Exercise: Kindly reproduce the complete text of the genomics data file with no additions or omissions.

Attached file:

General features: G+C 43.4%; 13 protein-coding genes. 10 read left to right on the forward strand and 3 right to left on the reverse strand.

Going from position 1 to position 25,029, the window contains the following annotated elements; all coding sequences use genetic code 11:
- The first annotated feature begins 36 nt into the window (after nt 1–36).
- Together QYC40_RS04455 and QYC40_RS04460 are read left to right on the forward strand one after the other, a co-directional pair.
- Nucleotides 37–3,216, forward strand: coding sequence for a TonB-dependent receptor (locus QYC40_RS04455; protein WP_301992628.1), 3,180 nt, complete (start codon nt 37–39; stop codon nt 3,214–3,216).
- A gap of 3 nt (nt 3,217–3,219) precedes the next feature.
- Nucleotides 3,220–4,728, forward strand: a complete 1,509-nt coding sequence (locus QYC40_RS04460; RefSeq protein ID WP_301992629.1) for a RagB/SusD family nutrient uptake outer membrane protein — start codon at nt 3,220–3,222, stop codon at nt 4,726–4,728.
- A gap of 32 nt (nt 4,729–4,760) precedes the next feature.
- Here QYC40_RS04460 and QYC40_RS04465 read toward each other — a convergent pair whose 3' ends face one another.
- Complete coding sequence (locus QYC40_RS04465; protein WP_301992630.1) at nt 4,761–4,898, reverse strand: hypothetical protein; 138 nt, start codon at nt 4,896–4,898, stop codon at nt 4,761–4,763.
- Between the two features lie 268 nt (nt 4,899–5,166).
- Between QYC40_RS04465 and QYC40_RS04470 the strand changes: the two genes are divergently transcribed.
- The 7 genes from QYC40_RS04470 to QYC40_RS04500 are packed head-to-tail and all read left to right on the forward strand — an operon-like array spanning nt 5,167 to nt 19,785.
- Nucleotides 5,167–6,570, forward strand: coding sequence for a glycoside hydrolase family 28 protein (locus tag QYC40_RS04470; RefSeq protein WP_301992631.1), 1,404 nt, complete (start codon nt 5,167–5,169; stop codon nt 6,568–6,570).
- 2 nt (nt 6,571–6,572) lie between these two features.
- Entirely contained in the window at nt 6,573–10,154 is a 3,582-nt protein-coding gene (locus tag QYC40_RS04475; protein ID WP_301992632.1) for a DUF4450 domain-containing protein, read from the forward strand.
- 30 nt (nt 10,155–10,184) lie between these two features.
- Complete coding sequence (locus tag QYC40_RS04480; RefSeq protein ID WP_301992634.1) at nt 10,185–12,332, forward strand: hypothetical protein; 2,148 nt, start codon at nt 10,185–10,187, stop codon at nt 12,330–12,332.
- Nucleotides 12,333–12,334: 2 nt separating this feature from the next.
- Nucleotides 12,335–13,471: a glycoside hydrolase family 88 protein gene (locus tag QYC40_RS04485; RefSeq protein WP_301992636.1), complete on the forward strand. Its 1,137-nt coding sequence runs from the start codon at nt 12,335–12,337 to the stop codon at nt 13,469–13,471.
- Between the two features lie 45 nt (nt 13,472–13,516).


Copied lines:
General features: G+C 43.4%; 13 protein-coding genes. 10 read left to right on the forward strand and 3 right to left on the reverse strand.

Going from position 1 to position 25,029, the window contains the following annotated elements; all coding sequences use genetic code 11:
- The first annotated feature begins 36 nt into the window (after nt 1–36).
- Together QYC40_RS04455 and QYC40_RS04460 are read left to right on the forward strand one after the other, a co-directional pair.
- Nucleotides 37–3,216, forward strand: coding sequence for a TonB-dependent receptor (locus QYC40_RS04455; protein WP_301992628.1), 3,180 nt, complete (start codon nt 37–39; stop codon nt 3,214–3,216).
- A gap of 3 nt (nt 3,217–3,219) precedes the next feature.
- Nucleotides 3,220–4,728, forward strand: a complete 1,509-nt coding sequence (locus QYC40_RS04460; RefSeq protein ID WP_301992629.1) for a RagB/SusD family nutrient uptake outer membrane protein — start codon at nt 3,220–3,222, stop codon at nt 4,726–4,728.
- A gap of 32 nt (nt 4,729–4,760) precedes the next feature.
- Here QYC40_RS04460 and QYC40_RS04465 read toward each other — a convergent pair whose 3' ends face one another.
- Complete coding sequence (locus QYC40_RS04465; protein WP_301992630.1) at nt 4,761–4,898, reverse strand: hypothetical protein; 138 nt, start codon at nt 4,896–4,898, stop codon at nt 4,761–4,763.
- Between the two features lie 268 nt (nt 4,899–5,166).
- Between QYC40_RS04465 and QYC40_RS04470 the strand changes: the two genes are divergently transcribed.
- The 7 genes from QYC40_RS04470 to QYC40_RS04500 are packed head-to-tail and all read left to right on the forward strand — an operon-like array spanning nt 5,167 to nt 19,785.
- Nucleotides 5,167–6,570, forward strand: coding sequence for a glycoside hydrolase family 28 protein (locus tag QYC40_RS04470; RefSeq protein WP_301992631.1), 1,404 nt, complete (start codon nt 5,167–5,169; stop codon nt 6,568–6,570).
- 2 nt (nt 6,571–6,572) lie between these two features.
- Entirely contained in the window at nt 6,573–10,154 is a 3,582-nt protein-coding gene (locus tag QYC40_RS04475; protein ID WP_301992632.1) for a DUF4450 domain-containing protein, read from the forward strand.
- 30 nt (nt 10,155–10,184) lie between these two features.
- Complete coding sequence (locus tag QYC40_RS04480; RefSeq protein ID WP_301992634.1) at nt 10,185–12,332, forward strand: hypothetical protein; 2,148 nt, start codon at nt 10,185–10,187, stop codon at nt 12,330–12,332.
- Nucleotides 12,333–12,334: 2 nt separating this feature from the next.
- Nucleotides 12,335–13,471: a glycoside hydrolase family 88 protein gene (locus tag QYC40_RS04485; RefSeq protein WP_301992636.1), complete on the forward strand. Its 1,137-nt coding sequence runs from the start codon at nt 12,335–12,337 to the stop codon at nt 13,469–13,471.
- Between the two features lie 45 nt (nt 13,472–13,516).